Journal: Biochemistry & Pharmacology: Open Access PDF
Published: 06-Aug-15 Volume: 4 Issue: 4
DOI: 10.4172/2167-0501.1000178 ISSN: 2167-0501
Authors: Mahendra Kumar Trivedi, Alice Branton, Dahryn Trivedi, Gopal Nayak, Ragini Singh and Snehasis Jana*
Citation: Trivedi MK, Branton A, Trivedi D, Nayak G, Singh R, et al. (2015) Physical, Thermal and Spectroscopic Characterization of m-Toluic Acid: an Impact of Biofield Treatmentr. Biochem Pharmacol (Los Angel) 4: 178. doi:10.4173/2167-0501.1000178
- 2546 Views
- 956 Downloads
m-toluic acid (MTA) is widely used in manufacturing of dyes, pharmaceuticals, polymer stabilizers, and insect repellents. The aim of present study was to evaluate the impact of biofield treatment on physical, thermal and spectroscopic properties of MTA. MTA sample was divided into two groups that served as treated and control. The treated group received Mr. Trivedis biofield treatment. Subsequently, the control and treated samples were evaluated using X-ray diffraction (XRD), surface area analyser, differential scanning calorimetry (DSC), thermogravimetric analysis (TGA), Fourier transform infrared (FT-IR) and ultraviolet-visible (UV-Vis) spectroscopy. XRD result showed a decrease in crystallite size in treated samples i.e. 42.86% in MTA along with the increase in peak intensity as compared to control. However, surface area analysis showed an increase in surface area of 107.14% in treated MTA sample as compared to control. Furthermore, DSC analysis results showed that the latent heat of fusion was considerably reduced by 40.32%, whereas, the melting temperature was increased (2.23%) in treated MTA sample as compared to control. The melting point of treated MTA was found to be 116.04°C as compared to control (113.51°C) sample. Moreover, TGA/DTG studies showed that the control sample lost 56.25% of its weight, whereas, in treated MTA, it was found 58.60%. Also, Tmax (temperature, at which sample lost maximum of its weight) was decreased by 1.97% in treated MTA sample as compared to control. It indicates that the vaporisation temperature of treated MTA sample might decrease as compared to control. The FT-IR and UV-Vis spectra did not show any significant change in spectral properties of treated MTA sample as compared to control. These findings suggest that biofield treatment has significantly altered the physical and thermal properties of m-toluic acid, which could make them more useful as a chemical intermediate.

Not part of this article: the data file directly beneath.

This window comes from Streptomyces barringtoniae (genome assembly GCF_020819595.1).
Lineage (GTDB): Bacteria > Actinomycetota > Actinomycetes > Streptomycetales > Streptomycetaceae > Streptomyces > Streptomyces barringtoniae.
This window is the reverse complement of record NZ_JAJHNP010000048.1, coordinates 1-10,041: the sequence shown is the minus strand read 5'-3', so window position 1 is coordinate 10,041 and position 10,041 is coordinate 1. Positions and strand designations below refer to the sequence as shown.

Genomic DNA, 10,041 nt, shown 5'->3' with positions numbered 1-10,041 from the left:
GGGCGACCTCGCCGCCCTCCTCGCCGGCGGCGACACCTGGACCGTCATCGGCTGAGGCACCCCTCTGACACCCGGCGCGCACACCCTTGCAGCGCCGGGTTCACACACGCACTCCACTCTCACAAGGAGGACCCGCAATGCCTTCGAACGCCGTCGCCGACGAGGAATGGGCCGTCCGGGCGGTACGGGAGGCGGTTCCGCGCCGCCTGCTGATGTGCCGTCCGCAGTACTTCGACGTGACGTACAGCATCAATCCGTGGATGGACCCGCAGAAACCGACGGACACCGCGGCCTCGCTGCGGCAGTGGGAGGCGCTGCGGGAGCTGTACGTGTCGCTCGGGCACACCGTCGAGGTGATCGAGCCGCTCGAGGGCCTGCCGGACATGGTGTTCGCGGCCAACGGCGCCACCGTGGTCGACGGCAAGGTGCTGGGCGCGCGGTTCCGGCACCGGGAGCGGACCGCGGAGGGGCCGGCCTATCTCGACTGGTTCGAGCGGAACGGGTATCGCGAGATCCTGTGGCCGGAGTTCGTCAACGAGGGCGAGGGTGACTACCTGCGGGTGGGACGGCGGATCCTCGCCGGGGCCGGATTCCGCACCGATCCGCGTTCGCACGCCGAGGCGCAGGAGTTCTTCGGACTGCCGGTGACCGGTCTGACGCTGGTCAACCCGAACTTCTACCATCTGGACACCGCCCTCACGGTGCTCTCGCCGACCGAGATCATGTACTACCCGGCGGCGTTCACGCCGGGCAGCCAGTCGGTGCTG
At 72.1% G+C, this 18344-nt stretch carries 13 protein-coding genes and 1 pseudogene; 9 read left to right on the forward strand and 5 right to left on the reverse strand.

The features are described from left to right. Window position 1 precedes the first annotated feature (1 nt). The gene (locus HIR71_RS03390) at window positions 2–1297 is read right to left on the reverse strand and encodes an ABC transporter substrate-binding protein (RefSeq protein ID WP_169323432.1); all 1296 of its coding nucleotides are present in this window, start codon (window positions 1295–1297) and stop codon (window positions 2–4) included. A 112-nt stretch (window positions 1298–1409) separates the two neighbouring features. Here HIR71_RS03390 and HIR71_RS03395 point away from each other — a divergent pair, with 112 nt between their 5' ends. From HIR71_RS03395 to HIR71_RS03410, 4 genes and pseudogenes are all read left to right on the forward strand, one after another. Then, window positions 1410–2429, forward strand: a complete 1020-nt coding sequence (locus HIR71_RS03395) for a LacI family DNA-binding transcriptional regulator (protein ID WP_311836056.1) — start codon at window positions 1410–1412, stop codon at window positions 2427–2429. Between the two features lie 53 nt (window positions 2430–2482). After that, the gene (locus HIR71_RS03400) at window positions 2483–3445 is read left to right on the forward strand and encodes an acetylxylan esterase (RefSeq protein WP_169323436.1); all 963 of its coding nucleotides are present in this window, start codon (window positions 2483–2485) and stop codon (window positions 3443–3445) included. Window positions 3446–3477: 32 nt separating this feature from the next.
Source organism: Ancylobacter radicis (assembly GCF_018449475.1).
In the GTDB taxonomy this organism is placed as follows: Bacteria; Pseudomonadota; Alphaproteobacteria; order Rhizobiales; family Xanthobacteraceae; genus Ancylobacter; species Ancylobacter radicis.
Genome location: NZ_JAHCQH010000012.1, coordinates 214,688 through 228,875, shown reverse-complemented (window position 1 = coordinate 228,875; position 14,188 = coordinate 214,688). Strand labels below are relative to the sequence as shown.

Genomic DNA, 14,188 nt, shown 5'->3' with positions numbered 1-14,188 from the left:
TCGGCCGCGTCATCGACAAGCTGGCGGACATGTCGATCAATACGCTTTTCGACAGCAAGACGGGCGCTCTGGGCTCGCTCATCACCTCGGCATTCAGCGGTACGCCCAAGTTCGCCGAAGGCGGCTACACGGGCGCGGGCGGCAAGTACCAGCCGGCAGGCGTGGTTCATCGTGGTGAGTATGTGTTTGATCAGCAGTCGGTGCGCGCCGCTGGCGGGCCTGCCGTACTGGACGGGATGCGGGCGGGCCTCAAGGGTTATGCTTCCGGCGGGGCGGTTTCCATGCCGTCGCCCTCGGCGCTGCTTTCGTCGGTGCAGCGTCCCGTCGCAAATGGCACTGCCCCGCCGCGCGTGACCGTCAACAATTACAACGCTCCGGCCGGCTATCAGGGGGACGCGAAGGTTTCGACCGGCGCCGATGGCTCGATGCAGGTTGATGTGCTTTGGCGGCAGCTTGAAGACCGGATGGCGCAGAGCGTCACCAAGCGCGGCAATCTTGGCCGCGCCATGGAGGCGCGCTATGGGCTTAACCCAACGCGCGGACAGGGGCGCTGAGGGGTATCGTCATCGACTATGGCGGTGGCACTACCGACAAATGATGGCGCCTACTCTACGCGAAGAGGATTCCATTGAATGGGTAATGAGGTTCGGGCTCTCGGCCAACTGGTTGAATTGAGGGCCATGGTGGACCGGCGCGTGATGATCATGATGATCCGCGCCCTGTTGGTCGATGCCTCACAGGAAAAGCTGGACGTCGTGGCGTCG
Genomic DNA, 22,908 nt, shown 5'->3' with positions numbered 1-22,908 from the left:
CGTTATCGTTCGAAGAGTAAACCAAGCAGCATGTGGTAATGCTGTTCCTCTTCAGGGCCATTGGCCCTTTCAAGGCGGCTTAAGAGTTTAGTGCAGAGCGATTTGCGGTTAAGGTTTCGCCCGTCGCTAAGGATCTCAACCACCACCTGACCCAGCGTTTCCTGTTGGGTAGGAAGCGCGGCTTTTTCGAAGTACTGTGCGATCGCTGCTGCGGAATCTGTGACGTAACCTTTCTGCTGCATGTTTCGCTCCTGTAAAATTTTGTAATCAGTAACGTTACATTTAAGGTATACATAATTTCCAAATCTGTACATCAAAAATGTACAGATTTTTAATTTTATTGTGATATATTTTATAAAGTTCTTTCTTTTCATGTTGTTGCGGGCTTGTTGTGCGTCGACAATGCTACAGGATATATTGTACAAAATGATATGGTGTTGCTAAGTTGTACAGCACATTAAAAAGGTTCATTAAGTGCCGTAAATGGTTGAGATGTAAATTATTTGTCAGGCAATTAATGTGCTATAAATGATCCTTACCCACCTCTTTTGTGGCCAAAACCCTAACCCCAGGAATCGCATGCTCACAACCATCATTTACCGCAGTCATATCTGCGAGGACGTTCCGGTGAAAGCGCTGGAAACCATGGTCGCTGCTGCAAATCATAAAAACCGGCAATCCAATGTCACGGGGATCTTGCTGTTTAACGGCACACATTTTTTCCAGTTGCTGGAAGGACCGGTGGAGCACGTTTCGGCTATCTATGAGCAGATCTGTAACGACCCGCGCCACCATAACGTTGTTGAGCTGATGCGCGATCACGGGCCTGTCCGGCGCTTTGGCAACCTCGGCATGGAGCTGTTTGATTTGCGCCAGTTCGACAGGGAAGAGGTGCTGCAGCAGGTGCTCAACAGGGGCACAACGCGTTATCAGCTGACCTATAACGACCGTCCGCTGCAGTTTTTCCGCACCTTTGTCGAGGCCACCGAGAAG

The overall study showed the influence of biofield treatment on physical and thermal properties of MTA. XRD result showed that crystallite size was decreased by 42.86% in treated MTA samples as compared to control, which might be due to fracturing of grains into sub grains caused by lattice strain produced via biofield energy. The surface area analysis showed an increase in surface area of 107.14% in treated MTA sample as compared to control. The reduced crystallite size and increased surface area may lead to increasing the reaction kinetics of MTA, which could make it more useful as an intermediate compound. Thermal analysis data revealed that latent heat of fusion was reduced by 40.32% in treated MTA as compared to control. TGA/DTG studies showed that Tmax was decreased by 1.97% in treated MTA samples. On the basis of reduction in Tmax, it is hypothesized that MTA molecules turn into vapour phase at low temperature as compared to control. Hence, molecules in vapour phase may collide more frequently with other reactants in any reaction that might enhance the rate of reaction. Therefore, it is assumed that biofield treated MTA could be more useful as an intermediate in the production of various pharmaceutical products.